American automaker General Motors said it will expand the recall of Chevy Bolt electric vehicles equipped with South Korean supplier LG's batteries over fire risks, which is expected to additionally cost about US$1 billion, Trend reports citing Yonhap.
The latest recall covers 73,000 Bolt EVs and EUVs from model years 2019 through 2022 sold in the United States and Canada to replace the defective battery modules.
It is on top of about 69,000 Bolt EVs from 2017-2019 model years included in the previous recall in July over the same issue, which cost about $800 million.
"In rare circumstances, the batteries supplied to GM for these vehicles may have two manufacturing defects -- a torn anode tab and folded separator -- present in the same battery cell, which increases the risk of fire," GM said in a statement.
GM said it will pursue reimbursment from LG after further investigation, saying it has discovered manufacturing defects in certain battery cells beyond the Ochang plant in South Korea.
LG Energy Solution operates a battery factory in Michigan, while its joint venture with GM, Ultium Cells, has been building another facility in Ohio, with plans to open another in Tennessee.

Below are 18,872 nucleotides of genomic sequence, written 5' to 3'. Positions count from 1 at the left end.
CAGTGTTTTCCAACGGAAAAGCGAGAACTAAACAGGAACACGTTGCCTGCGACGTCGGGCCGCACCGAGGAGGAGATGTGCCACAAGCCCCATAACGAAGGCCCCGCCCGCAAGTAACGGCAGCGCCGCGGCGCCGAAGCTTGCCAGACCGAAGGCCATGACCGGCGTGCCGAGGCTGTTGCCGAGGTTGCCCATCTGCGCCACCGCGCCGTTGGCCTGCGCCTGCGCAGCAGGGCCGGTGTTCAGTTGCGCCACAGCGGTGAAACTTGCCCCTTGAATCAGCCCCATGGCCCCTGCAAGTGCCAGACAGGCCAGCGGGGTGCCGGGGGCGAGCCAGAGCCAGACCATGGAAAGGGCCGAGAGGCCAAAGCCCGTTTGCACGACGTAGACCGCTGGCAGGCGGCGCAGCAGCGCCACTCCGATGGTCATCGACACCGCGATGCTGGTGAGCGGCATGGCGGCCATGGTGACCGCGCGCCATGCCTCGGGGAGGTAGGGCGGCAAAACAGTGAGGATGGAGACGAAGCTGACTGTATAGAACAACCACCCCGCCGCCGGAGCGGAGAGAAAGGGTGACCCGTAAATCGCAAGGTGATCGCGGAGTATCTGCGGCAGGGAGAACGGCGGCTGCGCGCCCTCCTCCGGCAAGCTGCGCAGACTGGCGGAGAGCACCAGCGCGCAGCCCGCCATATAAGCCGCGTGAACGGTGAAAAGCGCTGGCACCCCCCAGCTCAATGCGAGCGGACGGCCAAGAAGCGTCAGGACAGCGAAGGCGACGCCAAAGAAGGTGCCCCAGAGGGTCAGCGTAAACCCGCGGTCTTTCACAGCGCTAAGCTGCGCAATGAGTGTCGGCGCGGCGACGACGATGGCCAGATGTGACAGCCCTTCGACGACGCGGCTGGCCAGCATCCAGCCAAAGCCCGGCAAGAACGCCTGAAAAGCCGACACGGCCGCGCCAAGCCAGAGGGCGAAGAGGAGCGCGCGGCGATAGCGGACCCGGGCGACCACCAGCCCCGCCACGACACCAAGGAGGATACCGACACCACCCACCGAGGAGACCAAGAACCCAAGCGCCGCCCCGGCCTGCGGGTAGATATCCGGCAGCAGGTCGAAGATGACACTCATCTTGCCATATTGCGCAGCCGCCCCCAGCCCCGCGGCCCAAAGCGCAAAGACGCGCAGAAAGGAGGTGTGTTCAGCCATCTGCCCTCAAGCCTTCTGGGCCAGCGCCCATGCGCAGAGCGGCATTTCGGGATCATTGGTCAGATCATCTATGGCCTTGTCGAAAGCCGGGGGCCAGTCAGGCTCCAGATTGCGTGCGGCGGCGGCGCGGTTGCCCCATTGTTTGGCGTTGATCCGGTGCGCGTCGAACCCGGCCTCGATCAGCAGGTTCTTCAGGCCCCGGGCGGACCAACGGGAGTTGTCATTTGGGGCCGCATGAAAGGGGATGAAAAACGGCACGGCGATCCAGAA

LG said it has been actively working with its client and partners to ensure that the recall measures are carried out smoothly.
LG Electronics has supplied GM with battery modules that are made with battery cells from LG Chem's wholly owned subsidiary, LG Energy Solution.
"The reserves and ratio of cost to the recall will be decided depending on the result of the joint investigation looking into the root cause, currently being held by GM, LG Electronics and LG Energy Solution," LG said referring to its subsidiaries.
Earlier this month, LG Electronics set aside 234.6 billion won as a provision expense for the Bolt EV recall, while LG Chem earmarked 91 billion won.
The recalls are a blow to GM's plan to go all-electric by 2035 and to LG Energy Solution, which is preparing to go public on the Seoul bourse later this year.